One of my fellow consultants on the Dying to Talk Project is Caroline Loxton, Practice Development Lead from the team of clinical educators at Willen Hospice. Caroline has been involved in the Phase 1 Dying to Talk training for staff, delivering a session entitled: ‘Care in the Last Days and Hours of Life’. This session focused on what impending death looks like for those supporting the person, how the person who is dying may feel, and the best ways we can support the person as well as being supportive to each other as staff teams.

This is difficult - sometimes graphic - content, particularly for staff who don’t provide this type of support regularly, but it is crucial to be able to recognise when a person is in the last phase of their life in order to provide the most appropriate, person-centred, evidence-based support.

The value of learning from an experienced hospice professional

As a Project team, to be able to listen to Caroline’s expertise – Caroline has almost 10 years’ experience as a Palliative Care Nurse working within hospices - has been invaluable. I think we would all agree that we’ve learnt a lot from Caroline’s sessions, and her leadership in our training has been crucial in engaging staff in this topic. Caroline’s sessions have also helped to provide staff with a safe space to discuss aspects of death and dying that many MacIntyre colleagues were quite apprehensive about prior to this training.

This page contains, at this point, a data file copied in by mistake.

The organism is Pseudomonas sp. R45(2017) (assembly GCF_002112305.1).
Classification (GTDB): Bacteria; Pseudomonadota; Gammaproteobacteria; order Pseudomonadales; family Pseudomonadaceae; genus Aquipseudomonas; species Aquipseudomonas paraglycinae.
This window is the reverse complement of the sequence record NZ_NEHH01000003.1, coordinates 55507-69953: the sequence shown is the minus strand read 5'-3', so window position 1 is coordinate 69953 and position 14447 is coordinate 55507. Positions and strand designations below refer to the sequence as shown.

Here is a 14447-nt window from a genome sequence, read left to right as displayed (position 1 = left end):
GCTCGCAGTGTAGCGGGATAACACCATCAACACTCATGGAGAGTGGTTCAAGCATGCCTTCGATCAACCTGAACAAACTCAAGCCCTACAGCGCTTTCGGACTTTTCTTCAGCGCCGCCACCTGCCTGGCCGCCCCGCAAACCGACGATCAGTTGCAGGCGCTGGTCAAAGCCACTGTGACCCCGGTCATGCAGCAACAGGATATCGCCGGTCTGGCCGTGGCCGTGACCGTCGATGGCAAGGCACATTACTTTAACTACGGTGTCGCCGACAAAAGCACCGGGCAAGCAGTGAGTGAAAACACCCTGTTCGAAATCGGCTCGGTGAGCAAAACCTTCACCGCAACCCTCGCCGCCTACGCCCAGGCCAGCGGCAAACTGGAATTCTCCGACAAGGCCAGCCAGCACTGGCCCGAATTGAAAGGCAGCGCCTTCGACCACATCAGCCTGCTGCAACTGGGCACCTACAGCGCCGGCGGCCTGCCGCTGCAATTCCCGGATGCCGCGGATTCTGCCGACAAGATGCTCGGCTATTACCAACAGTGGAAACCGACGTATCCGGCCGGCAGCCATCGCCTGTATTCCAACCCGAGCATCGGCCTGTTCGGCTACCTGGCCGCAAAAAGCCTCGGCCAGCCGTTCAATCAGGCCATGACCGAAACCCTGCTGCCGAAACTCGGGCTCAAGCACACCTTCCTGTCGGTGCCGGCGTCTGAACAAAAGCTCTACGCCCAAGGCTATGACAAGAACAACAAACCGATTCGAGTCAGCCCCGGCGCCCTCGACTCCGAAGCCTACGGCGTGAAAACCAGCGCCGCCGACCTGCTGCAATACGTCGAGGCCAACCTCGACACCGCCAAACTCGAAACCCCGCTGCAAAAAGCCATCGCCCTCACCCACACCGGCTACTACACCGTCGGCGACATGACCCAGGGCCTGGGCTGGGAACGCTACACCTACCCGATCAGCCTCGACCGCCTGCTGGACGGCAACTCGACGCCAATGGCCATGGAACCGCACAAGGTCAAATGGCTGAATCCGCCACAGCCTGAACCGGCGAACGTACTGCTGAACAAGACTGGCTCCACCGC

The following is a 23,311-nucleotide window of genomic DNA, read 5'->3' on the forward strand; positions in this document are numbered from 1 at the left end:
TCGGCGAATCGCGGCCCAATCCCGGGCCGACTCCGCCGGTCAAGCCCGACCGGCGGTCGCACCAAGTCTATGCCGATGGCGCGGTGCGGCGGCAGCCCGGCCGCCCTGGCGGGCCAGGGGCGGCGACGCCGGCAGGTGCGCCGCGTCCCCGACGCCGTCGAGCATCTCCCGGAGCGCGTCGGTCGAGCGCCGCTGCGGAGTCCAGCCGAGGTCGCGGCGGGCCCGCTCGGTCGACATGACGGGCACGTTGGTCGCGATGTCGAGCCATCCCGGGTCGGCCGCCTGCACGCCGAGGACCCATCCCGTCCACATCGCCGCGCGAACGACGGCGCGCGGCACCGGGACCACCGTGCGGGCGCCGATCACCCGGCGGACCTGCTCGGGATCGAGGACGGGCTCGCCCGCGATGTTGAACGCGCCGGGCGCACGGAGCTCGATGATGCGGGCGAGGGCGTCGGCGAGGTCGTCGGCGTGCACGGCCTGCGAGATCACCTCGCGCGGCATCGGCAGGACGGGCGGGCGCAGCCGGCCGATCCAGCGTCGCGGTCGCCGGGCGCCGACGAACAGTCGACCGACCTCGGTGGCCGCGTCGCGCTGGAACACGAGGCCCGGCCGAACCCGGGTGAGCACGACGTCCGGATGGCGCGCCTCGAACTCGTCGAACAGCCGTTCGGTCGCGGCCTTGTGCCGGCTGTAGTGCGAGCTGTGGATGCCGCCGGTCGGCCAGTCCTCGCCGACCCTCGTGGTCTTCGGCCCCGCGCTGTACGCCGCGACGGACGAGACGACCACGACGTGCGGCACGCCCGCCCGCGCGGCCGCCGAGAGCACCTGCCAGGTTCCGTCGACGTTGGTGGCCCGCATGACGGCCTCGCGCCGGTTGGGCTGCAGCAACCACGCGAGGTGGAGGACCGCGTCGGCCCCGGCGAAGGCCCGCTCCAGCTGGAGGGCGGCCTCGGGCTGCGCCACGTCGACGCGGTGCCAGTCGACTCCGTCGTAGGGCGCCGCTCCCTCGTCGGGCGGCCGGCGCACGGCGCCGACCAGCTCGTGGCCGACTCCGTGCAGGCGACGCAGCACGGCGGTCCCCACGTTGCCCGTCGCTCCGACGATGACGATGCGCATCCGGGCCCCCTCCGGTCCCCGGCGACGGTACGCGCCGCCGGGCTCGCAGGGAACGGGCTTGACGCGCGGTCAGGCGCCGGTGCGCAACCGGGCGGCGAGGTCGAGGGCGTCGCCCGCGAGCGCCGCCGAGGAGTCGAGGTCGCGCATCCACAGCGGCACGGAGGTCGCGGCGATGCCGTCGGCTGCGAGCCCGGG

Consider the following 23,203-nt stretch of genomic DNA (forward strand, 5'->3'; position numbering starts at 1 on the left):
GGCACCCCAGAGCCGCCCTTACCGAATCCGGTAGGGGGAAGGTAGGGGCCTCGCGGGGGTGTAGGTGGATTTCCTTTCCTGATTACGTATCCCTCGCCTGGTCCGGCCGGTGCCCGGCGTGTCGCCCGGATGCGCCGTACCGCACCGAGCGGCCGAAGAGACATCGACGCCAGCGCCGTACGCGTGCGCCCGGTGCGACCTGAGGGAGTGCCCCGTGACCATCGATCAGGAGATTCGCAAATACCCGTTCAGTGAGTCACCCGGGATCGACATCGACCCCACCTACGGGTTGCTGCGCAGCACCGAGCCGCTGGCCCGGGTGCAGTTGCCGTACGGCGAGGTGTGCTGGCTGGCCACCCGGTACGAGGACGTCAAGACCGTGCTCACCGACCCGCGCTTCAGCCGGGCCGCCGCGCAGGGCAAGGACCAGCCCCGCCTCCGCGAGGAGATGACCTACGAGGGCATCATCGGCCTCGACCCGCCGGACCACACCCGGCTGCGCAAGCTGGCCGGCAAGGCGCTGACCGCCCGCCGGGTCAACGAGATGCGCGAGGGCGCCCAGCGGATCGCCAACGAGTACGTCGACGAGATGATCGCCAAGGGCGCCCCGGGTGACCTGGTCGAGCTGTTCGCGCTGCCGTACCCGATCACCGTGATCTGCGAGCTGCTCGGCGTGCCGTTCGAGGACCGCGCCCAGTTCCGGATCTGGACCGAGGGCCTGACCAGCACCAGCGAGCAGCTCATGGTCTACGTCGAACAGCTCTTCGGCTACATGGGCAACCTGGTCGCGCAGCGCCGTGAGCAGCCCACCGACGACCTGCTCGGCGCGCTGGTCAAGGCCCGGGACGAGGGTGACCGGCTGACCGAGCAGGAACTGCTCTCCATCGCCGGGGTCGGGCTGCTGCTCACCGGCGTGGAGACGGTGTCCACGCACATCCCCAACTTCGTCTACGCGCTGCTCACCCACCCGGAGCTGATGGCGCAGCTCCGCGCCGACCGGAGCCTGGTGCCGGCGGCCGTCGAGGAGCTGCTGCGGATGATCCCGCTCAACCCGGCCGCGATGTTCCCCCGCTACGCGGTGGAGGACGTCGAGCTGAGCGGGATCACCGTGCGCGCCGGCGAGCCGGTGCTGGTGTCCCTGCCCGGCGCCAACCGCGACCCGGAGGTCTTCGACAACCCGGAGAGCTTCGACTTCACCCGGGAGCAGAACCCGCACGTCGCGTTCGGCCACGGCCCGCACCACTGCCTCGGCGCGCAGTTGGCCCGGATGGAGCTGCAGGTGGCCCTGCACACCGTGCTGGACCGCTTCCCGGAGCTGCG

Caroline says of her involvement in the training:

“MacIntyre staff were very open and honest with their experiences of caring for those they have looked after at the end of their life, both in a professional and personal capacity. Despite the majority of staff who attended not having the experience of looking after someone within their professional role in the dying phase, staff remained engaged and willing to participate within the interactive sessions on Zoom. The staff attending demonstrated their understanding of their peers and have been supportive of one another; this enabled them to learn from each other as ideas were shared.”

Caroline concludes:

“As a palliative care nurse, listening to Macintyre staff experiences demonstrated the holistic approach to caring for those they support, including advocating for their needs in the dying phase. Providing this person-centred approach suggests that the staff strive to deliver quality of life in the dying phase.”

The future

As a Project team we look forward to continuing to work with Caroline, Willen Hospice, Ashgate Hospice in Chesterfield, and other hospices in the pilot areas of the Dying to Talk Project and across wider MacIntyre services.

Would you like to learn more about Dying to Talk? You can contact us using the form below.